Effective presentations using Powerpoint’s Presenter View – Tidjani Belmansour – MSP

I decided to write this post after seeing many students in my university and colleagues being “in pain” with their presentations. It’s the same scenario all the time: when they have to do a presentation, they always proceed using the following steps:

1.       Create a PowerPoint document;

2.       Take relevant notes in the PowerPoint’s notes section;

3.       Print the notes they took on paper (with the risk to forget them and be embarrassed…).

And, during the presentation, it’s always the same pattern as described below:

1.       Use the printed papers during the presentation as reminder for important things to talk about;

2.       Take a quick look at the watch to know how long they have left (or even worse, it’s the jury that tells them that the time is over before they’ve reached the end of their presentation and thus feel frustrated about the time they spent preparing that presentation and not having the chance to present all of it…).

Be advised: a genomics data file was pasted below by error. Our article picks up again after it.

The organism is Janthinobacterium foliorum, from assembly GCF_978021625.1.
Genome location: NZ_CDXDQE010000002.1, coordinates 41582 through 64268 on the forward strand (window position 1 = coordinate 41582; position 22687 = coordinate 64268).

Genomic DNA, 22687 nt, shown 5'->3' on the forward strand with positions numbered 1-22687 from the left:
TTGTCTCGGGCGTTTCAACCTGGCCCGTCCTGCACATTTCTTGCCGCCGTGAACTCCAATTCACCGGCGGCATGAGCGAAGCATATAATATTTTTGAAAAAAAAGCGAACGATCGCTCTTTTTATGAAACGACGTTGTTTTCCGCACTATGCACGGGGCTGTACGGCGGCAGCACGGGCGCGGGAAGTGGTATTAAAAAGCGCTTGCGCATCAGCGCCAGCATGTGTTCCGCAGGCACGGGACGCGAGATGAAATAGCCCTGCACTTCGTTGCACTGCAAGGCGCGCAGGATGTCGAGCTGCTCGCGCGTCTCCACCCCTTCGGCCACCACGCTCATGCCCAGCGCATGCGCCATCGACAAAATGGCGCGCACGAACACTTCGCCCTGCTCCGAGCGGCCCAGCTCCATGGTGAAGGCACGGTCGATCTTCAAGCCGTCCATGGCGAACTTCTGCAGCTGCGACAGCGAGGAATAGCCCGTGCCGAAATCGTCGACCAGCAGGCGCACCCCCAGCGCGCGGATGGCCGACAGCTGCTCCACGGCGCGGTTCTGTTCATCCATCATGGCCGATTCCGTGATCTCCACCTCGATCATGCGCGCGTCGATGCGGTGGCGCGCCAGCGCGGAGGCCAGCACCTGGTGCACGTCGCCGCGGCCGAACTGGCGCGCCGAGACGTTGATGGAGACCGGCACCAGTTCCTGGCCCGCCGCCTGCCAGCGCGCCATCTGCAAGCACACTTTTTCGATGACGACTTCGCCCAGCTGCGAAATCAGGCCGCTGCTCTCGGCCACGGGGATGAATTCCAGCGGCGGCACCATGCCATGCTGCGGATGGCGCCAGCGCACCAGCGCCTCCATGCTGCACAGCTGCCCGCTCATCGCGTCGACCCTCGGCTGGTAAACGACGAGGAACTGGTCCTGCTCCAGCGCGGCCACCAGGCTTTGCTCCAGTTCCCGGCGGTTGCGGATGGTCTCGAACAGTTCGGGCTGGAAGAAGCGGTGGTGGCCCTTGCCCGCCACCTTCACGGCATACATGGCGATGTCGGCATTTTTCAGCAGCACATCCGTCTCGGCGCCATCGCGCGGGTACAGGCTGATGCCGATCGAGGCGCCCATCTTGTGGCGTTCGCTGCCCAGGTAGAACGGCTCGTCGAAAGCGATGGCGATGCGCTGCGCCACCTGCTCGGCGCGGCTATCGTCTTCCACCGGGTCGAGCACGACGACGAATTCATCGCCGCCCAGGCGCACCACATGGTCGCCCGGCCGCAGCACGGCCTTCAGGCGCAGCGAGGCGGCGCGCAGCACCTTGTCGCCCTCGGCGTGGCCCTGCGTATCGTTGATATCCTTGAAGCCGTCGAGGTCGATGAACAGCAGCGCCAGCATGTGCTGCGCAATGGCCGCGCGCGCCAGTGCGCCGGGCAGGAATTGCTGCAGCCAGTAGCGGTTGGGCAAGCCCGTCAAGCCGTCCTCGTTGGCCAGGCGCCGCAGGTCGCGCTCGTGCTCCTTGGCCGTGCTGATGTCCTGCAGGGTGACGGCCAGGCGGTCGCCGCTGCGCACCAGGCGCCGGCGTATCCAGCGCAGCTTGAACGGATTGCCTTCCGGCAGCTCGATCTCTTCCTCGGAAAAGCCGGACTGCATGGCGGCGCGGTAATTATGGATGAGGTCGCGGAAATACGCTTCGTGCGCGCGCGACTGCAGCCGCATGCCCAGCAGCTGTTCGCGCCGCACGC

Microsoft Office PowerPoint allows you to avoid all this embarrassment and frustration by using the “Presenter View” mode. Let’s see together how this works!

Actually, it’s quite easy…Before starting your presentation, go to tab “Slide Show” and activate the checkbox “Use Presenter View” in the “Monitors” group (as shown on figure 1). And that’s it! You’re ready to go using the Presenter View mode. You can now start your presentation as usual by hitting the F5 key.

Figure 1. The “Presenter View” option.

In the figure below, which shows a part of a VSTO presentation I did last year for the MSP program, you can see on left what the audience will see (the actual presentation), and on the right what YOU, as a presenter, will see.

Figure 2. “Presenter View” vs “Classic View”.


The Presenter View mode allows you to have all the below information, on the same screen, in the twinkling of an eye:

·         The presentation;

·         The notes related to the current slide;

·         The current time;

·         The time spent since the beginning of the presentation;

·         The slide number.

All these features are shown in figure 3 below.

Notice that you, as a presenter, have a more “effective” view of the presentation and you can control it better. For example, if you’re running out of time, you can inform your audience at an early point and ask them if they want more or less information regarding a specific part of the presentation to decide which content you should present and which one you can skip. This will add interactivity to your presentation!


Figure 3. The “Presenter View” in action.


As a final word, the Presenter View in Microsoft Office PowerPoint allows you to perform more efficient and more attractive presentations. Use it without moderation!



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